Eighty percent said they would be more likely to go to the dentist twice a year if they had dental insurance
Twenty-four percent of British workers said the fear of feeling pain or discomfort is the reason they avoid the dentist, a survey of more than 2000 private sector employees by Unum Dental has shown.
More than a quarter (27%) of women said they put off the recommended two check-ups per year out of fear, compared to 22% of men.
However it is the fear of the costs potentially involved that puts most British employees off visiting the dentist regularly, the research revealed, with more than a third (36%) of those surveyed admitting that the possibility of thousands of pounds worth of treatment - for a crown or dental implant - was the biggest reason they avoided going.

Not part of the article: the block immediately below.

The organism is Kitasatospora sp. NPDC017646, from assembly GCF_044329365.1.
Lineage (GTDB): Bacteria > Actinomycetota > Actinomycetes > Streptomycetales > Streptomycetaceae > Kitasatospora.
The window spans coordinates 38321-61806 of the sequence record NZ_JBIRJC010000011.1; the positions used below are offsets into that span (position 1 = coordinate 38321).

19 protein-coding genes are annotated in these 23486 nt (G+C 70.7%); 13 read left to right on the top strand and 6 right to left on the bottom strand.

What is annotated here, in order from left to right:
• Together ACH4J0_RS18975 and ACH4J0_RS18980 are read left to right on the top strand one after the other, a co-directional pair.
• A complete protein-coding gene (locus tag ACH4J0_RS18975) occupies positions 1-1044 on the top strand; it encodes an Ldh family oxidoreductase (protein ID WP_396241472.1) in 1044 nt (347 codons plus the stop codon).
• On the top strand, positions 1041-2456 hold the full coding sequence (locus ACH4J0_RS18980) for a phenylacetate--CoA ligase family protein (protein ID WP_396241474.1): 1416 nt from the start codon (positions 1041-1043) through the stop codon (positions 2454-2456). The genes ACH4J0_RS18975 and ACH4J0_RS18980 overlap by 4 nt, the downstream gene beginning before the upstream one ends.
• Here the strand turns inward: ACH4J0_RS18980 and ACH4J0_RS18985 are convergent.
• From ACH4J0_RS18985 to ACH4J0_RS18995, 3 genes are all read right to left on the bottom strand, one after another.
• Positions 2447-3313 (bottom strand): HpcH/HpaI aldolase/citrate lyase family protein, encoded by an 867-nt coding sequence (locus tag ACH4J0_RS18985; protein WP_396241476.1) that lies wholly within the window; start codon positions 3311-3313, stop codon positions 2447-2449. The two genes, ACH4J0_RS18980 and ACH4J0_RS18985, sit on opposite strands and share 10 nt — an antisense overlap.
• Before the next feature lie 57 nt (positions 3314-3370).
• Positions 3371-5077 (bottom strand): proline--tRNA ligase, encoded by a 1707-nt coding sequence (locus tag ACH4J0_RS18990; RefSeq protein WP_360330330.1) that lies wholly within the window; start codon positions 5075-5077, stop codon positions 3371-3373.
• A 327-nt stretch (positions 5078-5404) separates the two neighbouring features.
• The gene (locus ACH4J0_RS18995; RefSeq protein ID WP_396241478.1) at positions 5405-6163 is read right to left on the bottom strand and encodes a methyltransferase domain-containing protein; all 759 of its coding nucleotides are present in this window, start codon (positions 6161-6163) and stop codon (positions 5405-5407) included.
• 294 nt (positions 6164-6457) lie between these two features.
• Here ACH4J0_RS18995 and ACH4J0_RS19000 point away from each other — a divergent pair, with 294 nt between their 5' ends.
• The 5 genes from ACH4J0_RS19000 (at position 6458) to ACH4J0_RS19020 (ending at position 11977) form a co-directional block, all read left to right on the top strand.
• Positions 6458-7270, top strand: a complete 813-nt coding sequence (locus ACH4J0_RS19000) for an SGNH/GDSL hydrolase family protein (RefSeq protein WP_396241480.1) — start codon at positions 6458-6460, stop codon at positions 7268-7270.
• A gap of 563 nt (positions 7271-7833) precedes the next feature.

Overall, 30% of workers surveyed said they would pay for dental insurance if their employer had a scheme in place, and 80% said they would be more likely to go to the dentist twice a year if they had dental insurance that helped cover the cost of the appointments.
Andrew Bower, managing director at Unum Dental says: "It's a well-known fact that going to the dentist can be a nerve-wracking experience, so it was surprising to see that the most common reason people avoid the dentist is actually because of the cost. If you have even a minor fear be sure to let your dentist know and they will then be able to adjust their approach to put you at ease. The cost of going to the dentist needn't be off-putting either, dental cover is the most popular voluntary health benefit offered and through offering dental insurance employers can help to make going to the dentist a positive experience for their employees."
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